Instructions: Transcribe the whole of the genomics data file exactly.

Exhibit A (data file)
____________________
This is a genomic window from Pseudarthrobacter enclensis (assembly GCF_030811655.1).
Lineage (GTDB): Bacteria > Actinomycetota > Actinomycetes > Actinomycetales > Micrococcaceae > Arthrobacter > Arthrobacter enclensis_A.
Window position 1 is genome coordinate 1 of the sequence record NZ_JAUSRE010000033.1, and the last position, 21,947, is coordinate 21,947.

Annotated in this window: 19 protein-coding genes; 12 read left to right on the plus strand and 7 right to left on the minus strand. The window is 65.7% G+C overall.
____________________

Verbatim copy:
This is a genomic window from Pseudarthrobacter enclensis (assembly GCF_030811655.1).
Lineage (GTDB): Bacteria > Actinomycetota > Actinomycetes > Actinomycetales > Micrococcaceae > Arthrobacter > Arthrobacter enclensis_A.
Window position 1 is genome coordinate 1 of the sequence record NZ_JAUSRE010000033.1, and the last position, 21,947, is coordinate 21,947.

Annotated in this window: 19 protein-coding genes; 12 read left to right on the plus strand and 7 right to left on the minus strand. The window is 65.7% G+C overall.